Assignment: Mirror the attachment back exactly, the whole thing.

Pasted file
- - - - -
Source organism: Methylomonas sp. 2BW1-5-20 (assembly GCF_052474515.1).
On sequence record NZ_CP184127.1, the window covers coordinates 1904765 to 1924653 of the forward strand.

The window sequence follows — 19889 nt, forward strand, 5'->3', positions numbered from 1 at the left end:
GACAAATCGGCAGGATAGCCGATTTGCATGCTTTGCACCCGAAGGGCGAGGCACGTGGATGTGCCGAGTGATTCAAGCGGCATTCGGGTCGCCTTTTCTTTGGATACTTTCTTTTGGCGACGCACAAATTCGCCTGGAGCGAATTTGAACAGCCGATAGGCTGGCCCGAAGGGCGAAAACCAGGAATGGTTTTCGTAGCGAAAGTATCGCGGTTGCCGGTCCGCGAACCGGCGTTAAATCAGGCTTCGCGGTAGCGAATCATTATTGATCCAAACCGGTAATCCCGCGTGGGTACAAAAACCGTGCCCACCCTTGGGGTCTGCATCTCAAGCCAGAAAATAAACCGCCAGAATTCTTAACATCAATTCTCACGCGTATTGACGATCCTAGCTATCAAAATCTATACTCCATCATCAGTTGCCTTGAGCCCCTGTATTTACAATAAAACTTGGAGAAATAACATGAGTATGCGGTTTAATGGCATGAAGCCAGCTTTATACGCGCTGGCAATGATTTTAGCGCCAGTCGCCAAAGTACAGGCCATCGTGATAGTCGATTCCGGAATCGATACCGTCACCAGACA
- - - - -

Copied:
Source organism: Methylomonas sp. 2BW1-5-20 (assembly GCF_052474515.1).
On sequence record NZ_CP184127.1, the window covers coordinates 1904765 to 1924653 of the forward strand.

The window sequence follows — 19889 nt, forward strand, 5'->3', positions numbered from 1 at the left end:
GACAAATCGGCAGGATAGCCGATTTGCATGCTTTGCACCCGAAGGGCGAGGCACGTGGATGTGCCGAGTGATTCAAGCGGCATTCGGGTCGCCTTTTCTTTGGATACTTTCTTTTGGCGACGCACAAATTCGCCTGGAGCGAATTTGAACAGCCGATAGGCTGGCCCGAAGGGCGAAAACCAGGAATGGTTTTCGTAGCGAAAGTATCGCGGTTGCCGGTCCGCGAACCGGCGTTAAATCAGGCTTCGCGGTAGCGAATCATTATTGATCCAAACCGGTAATCCCGCGTGGGTACAAAAACCGTGCCCACCCTTGGGGTCTGCATCTCAAGCCAGAAAATAAACCGCCAGAATTCTTAACATCAATTCTCACGCGTATTGACGATCCTAGCTATCAAAATCTATACTCCATCATCAGTTGCCTTGAGCCCCTGTATTTACAATAAAACTTGGAGAAATAACATGAGTATGCGGTTTAATGGCATGAAGCCAGCTTTATACGCGCTGGCAATGATTTTAGCGCCAGTCGCCAAAGTACAGGCCATCGTGATAGTCGATTCCGGAATCGATACCGTCACCAGACA